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Effect of Overexpressing rsmA from Pseudomonas aeruginosa on Virulence of Select Phytotoxin-Producing Strains of P. syringae

June 2012 , Volume 102 , Number  6
Pages  575 - 587

Hye Suk Kong, Daniel P. Roberts, Cheryl D. Patterson, Sarah A. Kuehne, Stephan Heeb, Dilip K. Lakshman, and John Lydon

First author: Center for Biologics Evaluation and Research, Food and Drug Administration, Rockville, Maryland 20852; second, third, sixth, and seventh authors: Sustainable Agricultural Systems Laboratory, United States Department of Agriculture–Agricultural Research Service, Henry A. Wallace Beltsville Agricultural Research Center, Beltsville, MD 20705; and fourth and fifth authors: School of Molecular Medical Sciences, Centre for Biomolecular Sciences, University Park, University of Nottingham, Nottingham NG7 2RD, United Kingdom.

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Accepted for publication 22 February 2012.

The GacS/GacA two-component system functions mechanistically in conjunction with global post-transcriptional regulators of the RsmA family to allow pseudomonads and other bacteria to adapt to changing environmental stimuli. Analysis of this Gac/Rsm signal transduction pathway in phytotoxin-producing pathovars of Pseudmonas syringae is incomplete, particularly with regard to rsmA. Our approach in studying it was to overexpress rsmA in P. syringae strains through introduction of pSK61, a plasmid constitutively expressing this gene. Disease and colonization of plant leaf tissue were consistently diminished in all P. syringae strains tested (pv. phaseolicola NPS3121, pv. syringae B728a, and BR2R) when harboring pSK61 relative to these isolates harboring the empty vector pME6031. Phaseolotoxin, syringomycin, and tabtoxin were not produced in any of these strains when transformed with pSK61. Production of protease and pyoverdin as well as swarming were also diminished in all of these strains when harboring pSK61. In contrast, alginate production, biofilm formation, and the hypersensitive response were diminished in some but not all of these isolates under the same growth conditions. These results indicate that rsmA is consistently important in the overarching phenotypes disease and endophtyic colonization but that its role varies with pathovar in certain underpinning phenotypes in the phytotoxin-producing strains of P. syringae.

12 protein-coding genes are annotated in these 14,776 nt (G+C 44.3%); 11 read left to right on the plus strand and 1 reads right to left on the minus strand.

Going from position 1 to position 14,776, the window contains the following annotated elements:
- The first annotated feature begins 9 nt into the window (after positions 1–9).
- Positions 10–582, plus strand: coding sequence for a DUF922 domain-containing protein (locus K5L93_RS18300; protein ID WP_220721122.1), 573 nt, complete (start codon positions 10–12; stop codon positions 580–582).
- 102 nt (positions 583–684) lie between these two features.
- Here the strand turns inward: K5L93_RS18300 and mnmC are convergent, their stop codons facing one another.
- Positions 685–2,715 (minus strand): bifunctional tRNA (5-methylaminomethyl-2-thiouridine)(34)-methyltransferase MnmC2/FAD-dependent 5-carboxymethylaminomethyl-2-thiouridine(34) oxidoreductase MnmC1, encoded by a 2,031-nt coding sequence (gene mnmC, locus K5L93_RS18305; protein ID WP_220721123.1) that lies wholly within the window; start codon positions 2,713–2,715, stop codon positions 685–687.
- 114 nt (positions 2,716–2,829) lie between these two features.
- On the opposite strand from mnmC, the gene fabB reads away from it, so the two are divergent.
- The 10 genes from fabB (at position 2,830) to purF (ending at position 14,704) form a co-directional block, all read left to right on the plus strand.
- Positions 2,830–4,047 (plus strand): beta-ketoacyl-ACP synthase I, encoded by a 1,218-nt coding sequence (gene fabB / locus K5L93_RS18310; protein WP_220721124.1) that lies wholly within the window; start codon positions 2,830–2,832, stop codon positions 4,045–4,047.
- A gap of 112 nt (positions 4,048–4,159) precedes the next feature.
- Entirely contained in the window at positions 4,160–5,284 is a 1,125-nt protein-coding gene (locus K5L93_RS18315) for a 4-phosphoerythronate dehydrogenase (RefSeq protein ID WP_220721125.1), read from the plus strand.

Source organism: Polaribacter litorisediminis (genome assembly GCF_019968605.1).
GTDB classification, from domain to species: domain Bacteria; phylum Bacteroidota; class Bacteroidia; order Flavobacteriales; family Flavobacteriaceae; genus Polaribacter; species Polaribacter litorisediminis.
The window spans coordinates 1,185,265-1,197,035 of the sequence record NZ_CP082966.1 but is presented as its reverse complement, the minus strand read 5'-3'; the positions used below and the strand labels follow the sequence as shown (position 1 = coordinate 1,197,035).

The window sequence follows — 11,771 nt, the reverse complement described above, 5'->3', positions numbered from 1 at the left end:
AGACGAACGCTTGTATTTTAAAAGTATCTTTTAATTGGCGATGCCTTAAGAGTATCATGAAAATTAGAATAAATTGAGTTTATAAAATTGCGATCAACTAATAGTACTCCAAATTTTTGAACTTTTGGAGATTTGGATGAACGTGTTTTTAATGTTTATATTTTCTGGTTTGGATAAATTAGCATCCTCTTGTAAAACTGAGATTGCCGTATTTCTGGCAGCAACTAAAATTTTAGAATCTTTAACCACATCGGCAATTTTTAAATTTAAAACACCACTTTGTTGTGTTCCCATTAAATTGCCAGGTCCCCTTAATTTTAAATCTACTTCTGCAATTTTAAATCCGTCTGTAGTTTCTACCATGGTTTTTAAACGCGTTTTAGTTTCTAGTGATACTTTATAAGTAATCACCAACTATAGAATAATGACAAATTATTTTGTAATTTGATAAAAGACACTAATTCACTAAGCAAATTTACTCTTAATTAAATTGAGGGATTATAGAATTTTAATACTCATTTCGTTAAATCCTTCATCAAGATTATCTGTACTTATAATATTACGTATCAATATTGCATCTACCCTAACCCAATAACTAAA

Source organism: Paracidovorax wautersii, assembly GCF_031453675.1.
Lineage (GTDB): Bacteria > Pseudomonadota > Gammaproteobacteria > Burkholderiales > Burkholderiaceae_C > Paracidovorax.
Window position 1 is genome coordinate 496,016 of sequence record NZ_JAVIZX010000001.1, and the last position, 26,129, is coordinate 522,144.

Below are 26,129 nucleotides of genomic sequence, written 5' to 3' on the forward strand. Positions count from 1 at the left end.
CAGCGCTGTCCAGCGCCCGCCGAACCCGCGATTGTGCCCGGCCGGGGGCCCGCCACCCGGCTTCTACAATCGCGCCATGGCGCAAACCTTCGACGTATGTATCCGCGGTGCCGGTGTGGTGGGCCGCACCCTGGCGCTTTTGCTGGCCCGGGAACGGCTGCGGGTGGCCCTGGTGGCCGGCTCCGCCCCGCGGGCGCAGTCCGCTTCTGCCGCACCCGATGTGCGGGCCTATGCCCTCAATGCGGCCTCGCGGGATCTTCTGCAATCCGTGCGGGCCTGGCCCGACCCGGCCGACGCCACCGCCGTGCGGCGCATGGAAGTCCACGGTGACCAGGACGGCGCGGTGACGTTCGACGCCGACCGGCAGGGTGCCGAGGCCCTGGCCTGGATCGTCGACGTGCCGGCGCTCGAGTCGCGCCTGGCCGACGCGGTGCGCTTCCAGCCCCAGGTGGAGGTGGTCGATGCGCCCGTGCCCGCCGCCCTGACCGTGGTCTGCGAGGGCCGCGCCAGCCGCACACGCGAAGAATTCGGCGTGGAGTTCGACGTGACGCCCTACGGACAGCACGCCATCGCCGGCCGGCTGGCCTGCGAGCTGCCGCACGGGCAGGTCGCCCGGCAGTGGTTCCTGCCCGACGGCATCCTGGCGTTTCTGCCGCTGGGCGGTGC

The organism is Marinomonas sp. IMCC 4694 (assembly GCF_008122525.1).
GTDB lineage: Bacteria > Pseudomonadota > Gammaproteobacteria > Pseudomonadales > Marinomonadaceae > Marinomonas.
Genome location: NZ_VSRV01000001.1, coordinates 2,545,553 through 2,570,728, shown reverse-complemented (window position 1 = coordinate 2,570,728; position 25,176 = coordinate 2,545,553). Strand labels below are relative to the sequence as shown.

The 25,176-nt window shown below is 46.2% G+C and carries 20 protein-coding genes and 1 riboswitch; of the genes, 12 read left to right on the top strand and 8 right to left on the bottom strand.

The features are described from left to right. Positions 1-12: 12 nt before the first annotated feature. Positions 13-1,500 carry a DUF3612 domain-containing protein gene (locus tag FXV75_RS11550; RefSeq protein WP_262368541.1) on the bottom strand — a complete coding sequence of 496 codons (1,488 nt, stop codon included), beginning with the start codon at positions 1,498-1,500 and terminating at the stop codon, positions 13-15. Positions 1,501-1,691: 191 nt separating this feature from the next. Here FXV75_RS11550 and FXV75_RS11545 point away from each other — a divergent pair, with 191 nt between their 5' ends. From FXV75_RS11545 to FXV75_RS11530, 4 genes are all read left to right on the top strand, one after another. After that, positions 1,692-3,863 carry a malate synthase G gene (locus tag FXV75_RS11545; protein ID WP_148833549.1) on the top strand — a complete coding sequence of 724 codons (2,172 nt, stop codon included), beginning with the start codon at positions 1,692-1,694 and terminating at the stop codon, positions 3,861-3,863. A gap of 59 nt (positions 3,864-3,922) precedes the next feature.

This article is in the public domain and not copyrightable. It may be freely reprinted with customary crediting of the source. The American Phytopathological Society, 2012.